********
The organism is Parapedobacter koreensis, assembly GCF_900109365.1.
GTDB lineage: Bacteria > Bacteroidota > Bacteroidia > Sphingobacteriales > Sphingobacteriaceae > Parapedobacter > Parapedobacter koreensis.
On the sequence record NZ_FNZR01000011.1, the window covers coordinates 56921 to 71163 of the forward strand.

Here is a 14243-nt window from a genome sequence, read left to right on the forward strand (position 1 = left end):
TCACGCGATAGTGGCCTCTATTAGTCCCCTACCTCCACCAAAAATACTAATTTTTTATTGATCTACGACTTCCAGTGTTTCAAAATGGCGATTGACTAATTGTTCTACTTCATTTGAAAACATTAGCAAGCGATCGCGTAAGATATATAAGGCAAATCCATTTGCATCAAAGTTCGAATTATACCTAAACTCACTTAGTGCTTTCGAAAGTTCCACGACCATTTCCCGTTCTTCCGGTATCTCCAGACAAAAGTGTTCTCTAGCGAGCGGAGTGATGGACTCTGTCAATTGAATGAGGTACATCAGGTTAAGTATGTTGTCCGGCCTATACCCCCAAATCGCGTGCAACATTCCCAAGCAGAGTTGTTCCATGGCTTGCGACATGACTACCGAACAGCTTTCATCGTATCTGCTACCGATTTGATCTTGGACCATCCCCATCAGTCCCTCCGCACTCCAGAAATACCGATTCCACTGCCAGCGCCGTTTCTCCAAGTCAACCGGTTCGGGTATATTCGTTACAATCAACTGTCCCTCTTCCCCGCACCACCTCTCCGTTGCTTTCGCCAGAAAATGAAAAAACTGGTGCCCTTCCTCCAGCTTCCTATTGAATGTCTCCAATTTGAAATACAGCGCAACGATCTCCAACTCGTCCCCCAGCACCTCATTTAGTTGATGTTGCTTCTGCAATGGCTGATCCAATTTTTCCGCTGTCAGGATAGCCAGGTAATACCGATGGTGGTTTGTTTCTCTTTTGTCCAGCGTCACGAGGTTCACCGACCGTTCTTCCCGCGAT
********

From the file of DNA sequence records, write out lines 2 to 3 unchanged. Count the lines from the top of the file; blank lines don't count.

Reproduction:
GTDB lineage: Bacteria > Bacteroidota > Bacteroidia > Sphingobacteriales > Sphingobacteriaceae > Parapedobacter > Parapedobacter koreensis.
On the sequence record NZ_FNZR01000011.1, the window covers coordinates 56921 to 71163 of the forward strand.